Being a big fan of aubergine, the baingan was a big hit. Smokey and delicately spiced with a luxurious texture that was so so pleasing to eat, I loved it. And the pigeon was a nice surprise too as I've never had game presented like this before. Very tender and again light with aromatic spice flavours rather than the fiery heat I normally associate with curries, mind you Uncle Ji did criticise the English interpretation that Indian food should be packed with chillies. The homemade paneer was very good too, rich and creamy whereas the rice was plain and simple and all the better for it given the combinations of flavours going on. There was one duff note though I am afraid which was the dhal chutney, compared to the rest of the plate it was rather bland and felt like it needed something else for some extra oomph. I normally love coriander but the last minute addition to this chutney left it all tasting rather.....soapy? Sorry Uncle Ji but otherwise, a splendid meal.
I did email Uncle Ji afterwards to thank him for his contribution to WMPC and was relieved that he didn't take my criticism of the dhal too hard. However there is something in his reply that makes me think there's a lot more to this gentleman around town than meets the eye. I just wish I could put my finger on it.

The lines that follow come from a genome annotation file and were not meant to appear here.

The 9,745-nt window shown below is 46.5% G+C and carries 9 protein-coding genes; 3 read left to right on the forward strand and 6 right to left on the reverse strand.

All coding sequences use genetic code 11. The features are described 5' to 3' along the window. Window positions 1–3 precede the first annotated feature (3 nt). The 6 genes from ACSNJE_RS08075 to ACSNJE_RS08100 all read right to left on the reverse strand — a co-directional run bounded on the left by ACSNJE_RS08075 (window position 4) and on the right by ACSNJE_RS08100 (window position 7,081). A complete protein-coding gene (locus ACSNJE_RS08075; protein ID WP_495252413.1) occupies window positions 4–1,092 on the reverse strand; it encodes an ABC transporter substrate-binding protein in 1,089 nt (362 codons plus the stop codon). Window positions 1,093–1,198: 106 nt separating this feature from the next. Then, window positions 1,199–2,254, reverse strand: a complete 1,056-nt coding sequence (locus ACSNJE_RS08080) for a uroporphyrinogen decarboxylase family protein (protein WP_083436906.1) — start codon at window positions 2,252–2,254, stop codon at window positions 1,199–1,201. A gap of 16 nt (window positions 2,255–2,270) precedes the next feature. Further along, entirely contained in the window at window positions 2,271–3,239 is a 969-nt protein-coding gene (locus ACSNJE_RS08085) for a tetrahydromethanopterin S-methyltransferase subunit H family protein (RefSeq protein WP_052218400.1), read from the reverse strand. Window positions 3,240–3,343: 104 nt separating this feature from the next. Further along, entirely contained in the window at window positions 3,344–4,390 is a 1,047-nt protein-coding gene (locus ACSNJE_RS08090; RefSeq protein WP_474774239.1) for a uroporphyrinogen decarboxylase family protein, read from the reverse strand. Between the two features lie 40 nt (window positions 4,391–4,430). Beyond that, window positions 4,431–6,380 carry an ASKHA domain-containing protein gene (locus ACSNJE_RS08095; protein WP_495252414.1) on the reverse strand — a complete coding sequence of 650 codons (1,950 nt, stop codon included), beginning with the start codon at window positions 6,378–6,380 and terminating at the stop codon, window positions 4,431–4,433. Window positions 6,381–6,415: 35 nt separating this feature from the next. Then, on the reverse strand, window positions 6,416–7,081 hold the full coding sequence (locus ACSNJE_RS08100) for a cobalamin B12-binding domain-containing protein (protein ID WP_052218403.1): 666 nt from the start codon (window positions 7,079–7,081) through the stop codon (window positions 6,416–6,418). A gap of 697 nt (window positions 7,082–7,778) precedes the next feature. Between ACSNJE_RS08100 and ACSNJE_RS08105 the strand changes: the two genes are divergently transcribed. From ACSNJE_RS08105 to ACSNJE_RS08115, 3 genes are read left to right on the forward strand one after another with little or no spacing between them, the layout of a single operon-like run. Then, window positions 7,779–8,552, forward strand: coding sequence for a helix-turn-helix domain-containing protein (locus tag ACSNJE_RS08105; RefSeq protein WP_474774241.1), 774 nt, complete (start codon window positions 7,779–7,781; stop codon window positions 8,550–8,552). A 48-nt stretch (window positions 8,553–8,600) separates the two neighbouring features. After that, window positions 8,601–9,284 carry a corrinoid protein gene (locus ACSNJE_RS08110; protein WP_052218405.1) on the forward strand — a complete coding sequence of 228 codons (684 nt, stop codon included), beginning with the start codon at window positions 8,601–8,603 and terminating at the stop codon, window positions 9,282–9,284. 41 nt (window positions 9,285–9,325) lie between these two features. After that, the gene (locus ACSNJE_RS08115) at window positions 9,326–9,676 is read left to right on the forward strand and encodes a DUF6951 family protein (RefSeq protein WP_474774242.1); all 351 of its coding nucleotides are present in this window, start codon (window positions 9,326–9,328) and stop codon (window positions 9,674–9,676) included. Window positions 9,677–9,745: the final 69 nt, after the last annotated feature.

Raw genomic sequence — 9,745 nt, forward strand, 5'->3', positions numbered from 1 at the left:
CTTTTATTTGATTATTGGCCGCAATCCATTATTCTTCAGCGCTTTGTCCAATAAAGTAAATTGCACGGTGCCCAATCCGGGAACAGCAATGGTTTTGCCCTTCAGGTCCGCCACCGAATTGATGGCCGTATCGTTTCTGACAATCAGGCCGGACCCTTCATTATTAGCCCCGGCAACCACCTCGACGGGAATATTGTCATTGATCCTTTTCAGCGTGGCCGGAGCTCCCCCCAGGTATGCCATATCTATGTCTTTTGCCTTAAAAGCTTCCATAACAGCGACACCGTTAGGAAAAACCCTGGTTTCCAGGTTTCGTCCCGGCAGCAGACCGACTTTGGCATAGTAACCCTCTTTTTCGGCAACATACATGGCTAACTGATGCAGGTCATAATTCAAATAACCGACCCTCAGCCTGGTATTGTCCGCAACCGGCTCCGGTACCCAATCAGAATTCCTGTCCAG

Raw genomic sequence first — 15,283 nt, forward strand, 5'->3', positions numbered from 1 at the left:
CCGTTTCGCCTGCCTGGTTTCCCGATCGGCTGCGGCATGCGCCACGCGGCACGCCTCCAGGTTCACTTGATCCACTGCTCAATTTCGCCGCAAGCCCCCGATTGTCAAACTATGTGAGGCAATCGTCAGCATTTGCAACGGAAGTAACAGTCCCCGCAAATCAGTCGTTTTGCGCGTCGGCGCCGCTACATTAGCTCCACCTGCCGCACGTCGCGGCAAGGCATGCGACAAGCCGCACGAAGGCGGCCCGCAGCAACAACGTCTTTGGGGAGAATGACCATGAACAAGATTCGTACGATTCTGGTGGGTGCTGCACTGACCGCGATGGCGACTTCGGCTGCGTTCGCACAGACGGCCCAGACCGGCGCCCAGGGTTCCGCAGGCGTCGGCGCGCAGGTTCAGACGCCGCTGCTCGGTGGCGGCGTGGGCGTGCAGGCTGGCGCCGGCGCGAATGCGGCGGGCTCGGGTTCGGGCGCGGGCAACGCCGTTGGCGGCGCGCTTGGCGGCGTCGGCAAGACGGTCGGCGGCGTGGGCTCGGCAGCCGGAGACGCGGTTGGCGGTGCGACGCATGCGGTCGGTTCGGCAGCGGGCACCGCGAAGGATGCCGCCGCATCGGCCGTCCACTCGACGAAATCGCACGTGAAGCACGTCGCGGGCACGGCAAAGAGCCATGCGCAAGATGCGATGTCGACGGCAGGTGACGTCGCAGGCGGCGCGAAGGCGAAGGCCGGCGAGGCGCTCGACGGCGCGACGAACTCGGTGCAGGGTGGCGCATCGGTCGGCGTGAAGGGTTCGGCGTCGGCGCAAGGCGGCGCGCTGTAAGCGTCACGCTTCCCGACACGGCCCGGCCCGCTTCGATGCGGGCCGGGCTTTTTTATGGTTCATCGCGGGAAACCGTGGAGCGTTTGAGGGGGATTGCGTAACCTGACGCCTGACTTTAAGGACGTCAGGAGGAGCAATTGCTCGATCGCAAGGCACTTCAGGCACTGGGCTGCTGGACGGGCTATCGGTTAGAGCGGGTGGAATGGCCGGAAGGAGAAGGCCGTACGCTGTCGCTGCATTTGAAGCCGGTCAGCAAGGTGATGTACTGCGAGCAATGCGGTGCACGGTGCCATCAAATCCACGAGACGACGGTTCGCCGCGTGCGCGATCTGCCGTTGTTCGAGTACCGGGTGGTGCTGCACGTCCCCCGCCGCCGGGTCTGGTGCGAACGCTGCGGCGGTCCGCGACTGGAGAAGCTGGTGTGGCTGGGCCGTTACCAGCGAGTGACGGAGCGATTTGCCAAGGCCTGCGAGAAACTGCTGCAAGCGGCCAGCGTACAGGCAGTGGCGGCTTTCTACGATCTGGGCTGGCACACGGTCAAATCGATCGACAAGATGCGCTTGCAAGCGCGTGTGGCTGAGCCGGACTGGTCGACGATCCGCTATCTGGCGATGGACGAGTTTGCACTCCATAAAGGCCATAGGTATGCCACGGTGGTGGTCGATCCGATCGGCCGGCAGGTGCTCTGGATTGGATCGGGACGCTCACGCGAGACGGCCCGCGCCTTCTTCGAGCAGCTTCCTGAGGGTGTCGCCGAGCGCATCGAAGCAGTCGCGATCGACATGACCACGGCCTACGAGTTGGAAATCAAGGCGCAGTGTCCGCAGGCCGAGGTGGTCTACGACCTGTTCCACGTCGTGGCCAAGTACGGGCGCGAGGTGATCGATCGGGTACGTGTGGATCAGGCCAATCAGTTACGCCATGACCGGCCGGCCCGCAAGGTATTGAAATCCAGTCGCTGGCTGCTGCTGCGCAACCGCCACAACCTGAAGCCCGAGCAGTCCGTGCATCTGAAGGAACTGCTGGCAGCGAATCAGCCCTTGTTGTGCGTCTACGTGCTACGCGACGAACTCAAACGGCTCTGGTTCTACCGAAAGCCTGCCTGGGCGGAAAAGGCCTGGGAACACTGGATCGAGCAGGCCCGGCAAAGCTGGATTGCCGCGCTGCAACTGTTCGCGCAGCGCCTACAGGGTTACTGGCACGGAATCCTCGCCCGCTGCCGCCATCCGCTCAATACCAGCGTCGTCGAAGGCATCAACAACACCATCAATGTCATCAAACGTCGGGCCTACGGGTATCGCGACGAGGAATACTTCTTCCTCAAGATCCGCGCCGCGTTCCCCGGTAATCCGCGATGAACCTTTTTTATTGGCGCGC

Good morning beta, (son)
You are very welcome for dinner. Vas pleasure to give you proper Indian food! Most food these days not good Indian! Is very important that you no write that Uncle Ji cook for himself beta, it no look good in my community! I have very good Indian lurdki (girl) who come in and cook for me - I ask her to make extra for you, innit? She very good cook. Uncle Ji no cook for himself - I am Indian man, Indian man no cook. Is Aurat ke kama (women's work) innit beta? You see these days these young Indian boys cooking all this food! It no blaady good! Vhat they blaady thinking?! Occasional toast of poppud over fire is thaik hai (ok) but whole blaady meal? No beta, no. Is no blaaady good.